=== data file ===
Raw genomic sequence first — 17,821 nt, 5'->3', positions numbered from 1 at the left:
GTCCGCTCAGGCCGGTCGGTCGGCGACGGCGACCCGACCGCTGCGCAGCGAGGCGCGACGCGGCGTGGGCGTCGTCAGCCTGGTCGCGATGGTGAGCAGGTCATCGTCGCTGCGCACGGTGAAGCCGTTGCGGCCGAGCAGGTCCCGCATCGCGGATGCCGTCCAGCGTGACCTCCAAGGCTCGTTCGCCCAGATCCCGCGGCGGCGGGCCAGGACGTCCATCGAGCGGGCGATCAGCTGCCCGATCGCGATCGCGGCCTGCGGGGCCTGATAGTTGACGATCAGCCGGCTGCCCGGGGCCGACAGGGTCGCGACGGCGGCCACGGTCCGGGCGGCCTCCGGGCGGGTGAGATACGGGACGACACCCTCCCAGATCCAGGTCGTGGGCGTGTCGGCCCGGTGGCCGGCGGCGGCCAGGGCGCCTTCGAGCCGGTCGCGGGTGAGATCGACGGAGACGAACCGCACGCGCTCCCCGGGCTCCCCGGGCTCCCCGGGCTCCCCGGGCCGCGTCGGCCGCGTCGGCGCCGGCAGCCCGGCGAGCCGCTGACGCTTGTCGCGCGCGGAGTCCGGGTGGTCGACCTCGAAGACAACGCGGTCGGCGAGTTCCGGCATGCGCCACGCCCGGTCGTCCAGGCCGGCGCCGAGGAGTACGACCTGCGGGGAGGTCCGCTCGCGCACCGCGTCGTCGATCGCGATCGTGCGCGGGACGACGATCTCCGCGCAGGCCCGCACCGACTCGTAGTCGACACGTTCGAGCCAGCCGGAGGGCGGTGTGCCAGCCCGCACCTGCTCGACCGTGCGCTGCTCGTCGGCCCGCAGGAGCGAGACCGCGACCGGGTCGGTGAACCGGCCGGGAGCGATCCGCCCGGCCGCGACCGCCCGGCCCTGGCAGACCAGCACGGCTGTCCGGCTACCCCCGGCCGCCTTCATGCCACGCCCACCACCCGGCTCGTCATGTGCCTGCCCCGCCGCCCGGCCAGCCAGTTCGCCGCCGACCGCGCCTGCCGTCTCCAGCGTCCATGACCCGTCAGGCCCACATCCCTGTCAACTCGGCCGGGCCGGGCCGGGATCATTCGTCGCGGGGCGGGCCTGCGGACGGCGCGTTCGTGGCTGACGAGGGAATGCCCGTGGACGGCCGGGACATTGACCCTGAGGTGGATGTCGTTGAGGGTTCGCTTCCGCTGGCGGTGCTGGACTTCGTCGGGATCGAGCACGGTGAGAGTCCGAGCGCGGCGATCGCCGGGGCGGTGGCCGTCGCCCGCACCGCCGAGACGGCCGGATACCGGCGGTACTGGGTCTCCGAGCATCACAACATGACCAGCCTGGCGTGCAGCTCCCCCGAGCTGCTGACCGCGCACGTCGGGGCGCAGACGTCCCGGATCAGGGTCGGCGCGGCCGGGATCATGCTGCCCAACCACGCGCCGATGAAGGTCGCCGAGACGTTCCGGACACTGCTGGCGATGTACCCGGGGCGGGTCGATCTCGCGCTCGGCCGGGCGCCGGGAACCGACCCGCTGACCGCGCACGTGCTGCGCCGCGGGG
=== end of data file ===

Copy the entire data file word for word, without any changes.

Raw genomic sequence first — 17,821 nt, 5'->3', positions numbered from 1 at the left:
GTCCGCTCAGGCCGGTCGGTCGGCGACGGCGACCCGACCGCTGCGCAGCGAGGCGCGACGCGGCGTGGGCGTCGTCAGCCTGGTCGCGATGGTGAGCAGGTCATCGTCGCTGCGCACGGTGAAGCCGTTGCGGCCGAGCAGGTCCCGCATCGCGGATGCCGTCCAGCGTGACCTCCAAGGCTCGTTCGCCCAGATCCCGCGGCGGCGGGCCAGGACGTCCATCGAGCGGGCGATCAGCTGCCCGATCGCGATCGCGGCCTGCGGGGCCTGATAGTTGACGATCAGCCGGCTGCCCGGGGCCGACAGGGTCGCGACGGCGGCCACGGTCCGGGCGGCCTCCGGGCGGGTGAGATACGGGACGACACCCTCCCAGATCCAGGTCGTGGGCGTGTCGGCCCGGTGGCCGGCGGCGGCCAGGGCGCCTTCGAGCCGGTCGCGGGTGAGATCGACGGAGACGAACCGCACGCGCTCCCCGGGCTCCCCGGGCTCCCCGGGCTCCCCGGGCCGCGTCGGCCGCGTCGGCGCCGGCAGCCCGGCGAGCCGCTGACGCTTGTCGCGCGCGGAGTCCGGGTGGTCGACCTCGAAGACAACGCGGTCGGCGAGTTCCGGCATGCGCCACGCCCGGTCGTCCAGGCCGGCGCCGAGGAGTACGACCTGCGGGGAGGTCCGCTCGCGCACCGCGTCGTCGATCGCGATCGTGCGCGGGACGACGATCTCCGCGCAGGCCCGCACCGACTCGTAGTCGACACGTTCGAGCCAGCCGGAGGGCGGTGTGCCAGCCCGCACCTGCTCGACCGTGCGCTGCTCGTCGGCCCGCAGGAGCGAGACCGCGACCGGGTCGGTGAACCGGCCGGGAGCGATCCGCCCGGCCGCGACCGCCCGGCCCTGGCAGACCAGCACGGCTGTCCGGCTACCCCCGGCCGCCTTCATGCCACGCCCACCACCCGGCTCGTCATGTGCCTGCCCCGCCGCCCGGCCAGCCAGTTCGCCGCCGACCGCGCCTGCCGTCTCCAGCGTCCATGACCCGTCAGGCCCACATCCCTGTCAACTCGGCCGGGCCGGGCCGGGATCATTCGTCGCGGGGCGGGCCTGCGGACGGCGCGTTCGTGGCTGACGAGGGAATGCCCGTGGACGGCCGGGACATTGACCCTGAGGTGGATGTCGTTGAGGGTTCGCTTCCGCTGGCGGTGCTGGACTTCGTCGGGATCGAGCACGGTGAGAGTCCGAGCGCGGCGATCGCCGGGGCGGTGGCCGTCGCCCGCACCGCCGAGACGGCCGGATACCGGCGGTACTGGGTCTCCGAGCATCACAACATGACCAGCCTGGCGTGCAGCTCCCCCGAGCTGCTGACCGCGCACGTCGGGGCGCAGACGTCCCGGATCAGGGTCGGCGCGGCCGGGATCATGCTGCCCAACCACGCGCCGATGAAGGTCGCCGAGACGTTCCGGACACTGCTGGCGATGTACCCGGGGCGGGTCGATCTCGCGCTCGGCCGGGCGCCGGGAACCGACCCGCTGACCGCGCACGTGCTGCGCCGCGGGG